6 minutes

Startup Advice from the 38th Black Woman to Ever Close a $1M Round

, , ,

Q&A with Ashlee Ammons, President & Co-Founder of Mixtroz

Ashlee Ammons spent many years working as an Events Producer for A-Listers like Oprah Winfrey, Leonardo DiCaprio, and Jay-Z, but we’d argue she’s on an A-List of her own. In 2018, she and her mother Kerry Schrader joined Birmingham, Alabama’s Velocity Accelerator, starred in an episode of A+E networks investment series “Rooster & Butch,” secured a $100,000 investment during Steve Case’s Rise of the Rest competition, AND became the 37th and 38th black women to close a $1M funding round.

Without any formal tech background, the dynamic duo co-founded Mixtroz, a technology platform that increases engagement and captures data at events. Since launching, they’ve worked with clients like Georgia Tech, BBVA Compass, and Bridgestone to gather real-time event analytics. In addition to growing Mixtroz, Ashlee serves on the Boards of the Nashville Entrepreneur Center and Tech Birmingham and is involved with Black in Tech Nashville and Girls to the Moon.

In our Q&A below, find out how she overcame challenges as an “underdog” entrepreneur, her best advice for creating a more inclusive startup environment, and why she chose Birmingham as her company’s homebase.

What inspired you to launch Mixtroz?

Quintessential story, I experienced the problem, colliding with the “right” people at events, looking for a solution, and when there wasn’t one, built it. I was at a conference and the event host said, “For networking, go up to someone with the same color dot on their name tag as you.” It was an awkward proposition, so I didn’t do it, and therefore didn’t make any connections of value even though that was my entire reason for attending.  My mom/co-founder had a similar experience the same weekend, so we created the idea for Mixtroz using our domain expertise in events and human resources.

You and your mother are co-founders. What’s it like starting and running a business with family?

Starting a business with family is common, a tech startup is a whole different arena.  A tech startup founded by two black, female, non-technical, tech founders who happen to be mother-daughter, we’ll that’s unheard of until us!  The journey has been long and challenging with extreme highs and low lows, but all things considered when you are going through the journey of life and business who better to laugh or cry with than your mom?!

What were some of the challenges you had to overcome early-on as non-technical founders starting a tech company?

We had to get people…let me rephrase, MEN to stop saying we were “cute.” There has been absolutely nothing cute about this journey; I am a workhorse not a unicorn and the insinuation is insulting. We had to show people through data and metrics that we had an actual business that was solving an actual problem.

We moved from simply solving “networking” to solving for a sociological phenom known as homophily — essentially, “birds of a feather flock together.” When you break this up, engagement increases and when engagement increases it increases the likelihood of an attendee/employee/student to purchase, donate, sign up and most importantly keep coming back.  All of this and I haven’t even hit on the custom data that Mixtroz provides to our primary customer, the event host.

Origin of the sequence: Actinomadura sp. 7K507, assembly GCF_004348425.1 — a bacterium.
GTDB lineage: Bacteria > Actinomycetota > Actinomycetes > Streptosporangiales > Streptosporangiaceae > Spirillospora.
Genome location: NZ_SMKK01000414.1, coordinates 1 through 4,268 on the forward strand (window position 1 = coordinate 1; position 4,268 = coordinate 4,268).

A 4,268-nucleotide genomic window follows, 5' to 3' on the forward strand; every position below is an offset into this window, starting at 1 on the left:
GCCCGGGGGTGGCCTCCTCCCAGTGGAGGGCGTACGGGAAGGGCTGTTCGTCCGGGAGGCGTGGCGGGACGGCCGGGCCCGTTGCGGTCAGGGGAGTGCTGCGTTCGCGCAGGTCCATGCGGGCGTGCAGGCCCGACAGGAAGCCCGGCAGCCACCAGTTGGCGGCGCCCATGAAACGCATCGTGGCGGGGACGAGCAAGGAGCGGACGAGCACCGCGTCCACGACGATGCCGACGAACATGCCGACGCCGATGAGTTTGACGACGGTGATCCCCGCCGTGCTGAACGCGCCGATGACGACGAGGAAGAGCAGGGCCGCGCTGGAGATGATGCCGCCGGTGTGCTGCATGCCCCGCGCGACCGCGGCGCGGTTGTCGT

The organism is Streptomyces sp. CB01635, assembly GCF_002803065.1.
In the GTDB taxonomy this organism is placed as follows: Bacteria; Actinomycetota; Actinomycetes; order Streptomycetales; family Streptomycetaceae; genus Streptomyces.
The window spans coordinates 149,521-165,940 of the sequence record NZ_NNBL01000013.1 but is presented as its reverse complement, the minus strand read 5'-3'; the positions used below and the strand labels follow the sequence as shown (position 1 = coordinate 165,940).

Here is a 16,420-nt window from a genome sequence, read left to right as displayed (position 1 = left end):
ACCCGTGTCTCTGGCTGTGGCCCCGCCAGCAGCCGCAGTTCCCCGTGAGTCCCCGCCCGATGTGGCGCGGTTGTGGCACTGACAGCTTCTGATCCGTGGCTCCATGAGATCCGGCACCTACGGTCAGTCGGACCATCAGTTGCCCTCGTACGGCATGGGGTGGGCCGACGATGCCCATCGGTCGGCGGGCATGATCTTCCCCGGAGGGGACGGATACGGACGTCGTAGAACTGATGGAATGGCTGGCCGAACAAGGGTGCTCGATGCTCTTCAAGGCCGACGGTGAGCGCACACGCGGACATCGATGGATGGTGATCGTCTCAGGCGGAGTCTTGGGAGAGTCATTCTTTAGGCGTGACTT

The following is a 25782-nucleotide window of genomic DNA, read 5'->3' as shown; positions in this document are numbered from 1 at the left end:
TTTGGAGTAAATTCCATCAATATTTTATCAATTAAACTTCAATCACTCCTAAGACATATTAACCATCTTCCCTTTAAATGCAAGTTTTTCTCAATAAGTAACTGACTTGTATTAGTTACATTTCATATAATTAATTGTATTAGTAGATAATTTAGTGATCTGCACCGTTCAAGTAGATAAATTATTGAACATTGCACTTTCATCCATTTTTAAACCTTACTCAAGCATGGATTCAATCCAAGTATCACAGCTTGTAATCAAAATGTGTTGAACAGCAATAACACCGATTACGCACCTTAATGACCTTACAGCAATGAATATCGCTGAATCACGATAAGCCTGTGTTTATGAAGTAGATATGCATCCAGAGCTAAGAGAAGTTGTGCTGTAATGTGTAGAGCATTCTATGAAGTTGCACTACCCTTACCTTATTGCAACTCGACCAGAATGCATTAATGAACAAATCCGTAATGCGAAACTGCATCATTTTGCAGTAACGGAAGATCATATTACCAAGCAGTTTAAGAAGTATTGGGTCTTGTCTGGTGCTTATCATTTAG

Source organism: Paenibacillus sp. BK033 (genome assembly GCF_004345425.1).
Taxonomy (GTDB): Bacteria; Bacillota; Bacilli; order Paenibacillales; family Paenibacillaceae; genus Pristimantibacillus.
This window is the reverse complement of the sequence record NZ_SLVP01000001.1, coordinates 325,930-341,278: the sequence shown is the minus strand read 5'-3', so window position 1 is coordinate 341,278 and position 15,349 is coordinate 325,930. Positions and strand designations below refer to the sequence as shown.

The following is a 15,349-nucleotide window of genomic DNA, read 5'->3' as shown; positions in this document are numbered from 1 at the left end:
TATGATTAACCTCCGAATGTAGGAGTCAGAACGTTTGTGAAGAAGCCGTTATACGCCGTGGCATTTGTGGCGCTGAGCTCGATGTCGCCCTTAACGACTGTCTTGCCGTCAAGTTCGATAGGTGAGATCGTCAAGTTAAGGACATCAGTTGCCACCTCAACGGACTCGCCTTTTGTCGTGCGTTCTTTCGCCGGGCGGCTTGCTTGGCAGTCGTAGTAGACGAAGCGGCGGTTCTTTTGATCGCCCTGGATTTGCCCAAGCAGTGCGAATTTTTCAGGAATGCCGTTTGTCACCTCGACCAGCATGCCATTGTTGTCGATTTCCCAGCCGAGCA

Are there any resources you recommend to other entrepreneurs in a similar situation?

Do your research, know your numbers.  As an “underdog,” we don’t have the grace to just be good — we have to be excellent.  Whenever you are showcasing your business, be the most prepared in the room and you are sure to stick out.  In fact, I believe we won Rise of the Rest Birmingham ($100K) because when I pitched, I was the most prepared.

You all recently became the 37th and 38th black females to ever close a million dollar round. It’s an exciting milestone, but also shows we still have a long way to go in supporting minority entrepreneurs. What are 1-2 ways folks in the startup / VC community can be more inclusive?  

1. Don’t pat underrepresented founders on the back and say “good job.” If that’s all you’ve got, keep it moving!  

2. If you meet an underrepresented founder and you tell them you ARE going to do something, DO IT or even better yet, keep it moving!

What’s your best piece of advice for fellow female entrepreneurs looking to build a business in a male-dominated space?  

Do not be geographically confined.  If you are starting up and your market is not receptive, do some recon and find a place that gets you, feels you and supports you; go there and conquer.

You moved from Nashville, TN to Birmingham, AL to grow Mixtroz. What makes Birmingham a great place to start and grow a company?

My goodness, I could write a book on this question but it has to do with the way civic, corporate, and tech work together in a symphony of sorts toward the Birmingham of tomorrow which is an ecosystem that will be led by tech.  In Nashville, we often heard, “Great idea but you’re a black woman in the South, this will not happen for you.” In Birmingham, they said, “Not only do we want you, but we support you 100%.” They backed up those words with action and we closed a $1M round.  90% of those funds straight from Bham!

What are you most looking forward to about the DIG SOUTH Tech Summit?

It’s been a few years since we’ve visited Charleston’s entrepreneurial ecosystem and I am excited to see progress, inclusiveness and reintroduce overselves!

Want more expert startup advice from this impressive founder? Don’t miss During the DIG SOUTH Tech Summit, Ashlee’s talk “Using what you HAVE to build what you WANT” will dive into how two black, female, non-technical, tech founders went from idea stage to raising over $1M to scale their business, Mixtroz. Register now to reserve your spot!